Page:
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simon43

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About simon43

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    Ancient Member #174
  • Birthday 06/16/1959

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    Naypyidaw

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    Naypyidaw

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  1. LoL, when I worked in Laos, that was the standard tactic used by the police to stop someone on a motorbike :)
  2. I also have that plan from HCI (with the $2,000 deductible). Do I understand your comment correctly that if you have an accident, then you propose to claim from Bangkok Insurance to cover the deductible for treatment under HCI? I'm no lawyer, but I'm not sure that would 'fly'. Bangkok Insurance pays for accident costs, not deductibles. Is a deductible an accident cost? I'd be grateful if you could clarify this. I hope you're correct, because I could then also take out this policy with Bangkok Insurance.
  3. Perhaps in the middle of the day and after dark. But I've jogged there last March every morning around 6.30am (before it's hot). No obstacles at all, everyone still asleep :)
  4. Online teaching

    It's interesting to re-visit this topic. I posted a thread last year (I think) about the viability of online teaching. At that time, some posters said that one could generate a reasonable income from it and other posters disagreed. Well, I went ahead and did some online teaching from Myanmar. Financially, it generated an hourly rate about the same as my in-class teaching at an international school. But the unreliable internet connection from Myanmar made the whole idea impracticable. Now, with the growing problems of unrest in Myanmar, I am beginning to ask myself if I really want to be teaching the children of the 'elite' (police, army, politicians etc) in Naypyidaw. From a brief check of teaching vacancies, it seems that the number of opportunities has increased since last year, as have the hourly rates (if one is more than a 'run-of-the-mill' teacher). My online teaching offers ares already in demand on Italki and from agencies in China and Vietnam. My back-of-a-cigarette-packet calculations indicate that I can take home the same income as I currently make in Myanmar, without having to set foot in a classroom. There is always the issue of work permits of course... What do others think about online teaching opportunities? Better than last year? Who is currently teaching online and what are your experiences?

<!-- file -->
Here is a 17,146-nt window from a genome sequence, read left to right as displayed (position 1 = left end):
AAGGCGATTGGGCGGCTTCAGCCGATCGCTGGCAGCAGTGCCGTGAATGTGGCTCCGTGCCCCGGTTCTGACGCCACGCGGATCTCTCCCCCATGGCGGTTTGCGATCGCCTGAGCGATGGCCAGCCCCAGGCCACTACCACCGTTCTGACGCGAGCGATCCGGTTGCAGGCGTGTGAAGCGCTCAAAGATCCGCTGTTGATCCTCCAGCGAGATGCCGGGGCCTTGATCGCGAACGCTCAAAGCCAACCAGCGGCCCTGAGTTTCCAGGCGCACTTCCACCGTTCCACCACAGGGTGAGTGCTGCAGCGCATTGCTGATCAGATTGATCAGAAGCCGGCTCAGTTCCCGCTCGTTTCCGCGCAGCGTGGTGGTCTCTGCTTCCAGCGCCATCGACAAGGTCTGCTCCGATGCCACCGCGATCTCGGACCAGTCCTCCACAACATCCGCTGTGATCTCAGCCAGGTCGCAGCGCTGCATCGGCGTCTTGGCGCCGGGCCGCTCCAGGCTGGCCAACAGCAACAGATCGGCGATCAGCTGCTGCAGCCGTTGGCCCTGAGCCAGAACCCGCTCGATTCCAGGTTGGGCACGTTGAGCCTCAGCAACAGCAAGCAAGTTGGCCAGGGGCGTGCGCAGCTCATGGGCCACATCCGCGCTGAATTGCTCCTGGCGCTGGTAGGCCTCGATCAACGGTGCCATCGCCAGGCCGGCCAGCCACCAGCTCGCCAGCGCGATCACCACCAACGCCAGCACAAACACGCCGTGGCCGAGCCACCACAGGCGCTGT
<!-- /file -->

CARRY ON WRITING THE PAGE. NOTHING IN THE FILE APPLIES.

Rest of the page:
5. High risk of stroke/heart attack, due to the oil-soaked, fatty food? Who knows? I always found Yangon to be a very safe city - no problems or scares when walking at night in the slum areas. Update: found the link.
  6. Mainly because of my post #3. As a foreigner, I am not allowed to open an interest-bearing bank account in Myanmar, (and the interest rates for MMK accounts are high!). I therefore send my hard-earned cash to my Thai bank account and invest in relatively safe Thai ETFs using my Thai broker. That's better than just leaving my salary to be eaten away by inflation. As to a long-term future in Myanmar, that's not possible because there is no retirement visa. When I decide to finish my teaching job, I have to leave Myanmar.
  7. Off-topic, but why tf are the lamp-posts located almost in the middle of that rather narrow pavement?
  8. Is it bad for libido? Do you mean along the lines of "'is there no easy outlet for satisfying one's libido?" If that's your question, then my answer is 'compared to Bangkok or Pattaya or city XZY in Thailand, it is definitely bad for your libido to live in Myanmar!' Besides, there is (as yet), no such thing as a retirement visa or long-term tourist visa. You can only 'live' here if you're working. Think about this. Libido is 'sex-drive'. If you have a low libido, then you don't get sexually-frustrated or dissatisified, because you don't have a great interest in sex. If you have a high libido, with no sexual outlet, that must be very frustrating. So why should you not be happy with a low libido? It's like asking someone who feels full after eating a small meal if they get frustrated because they can't eat a big meal :)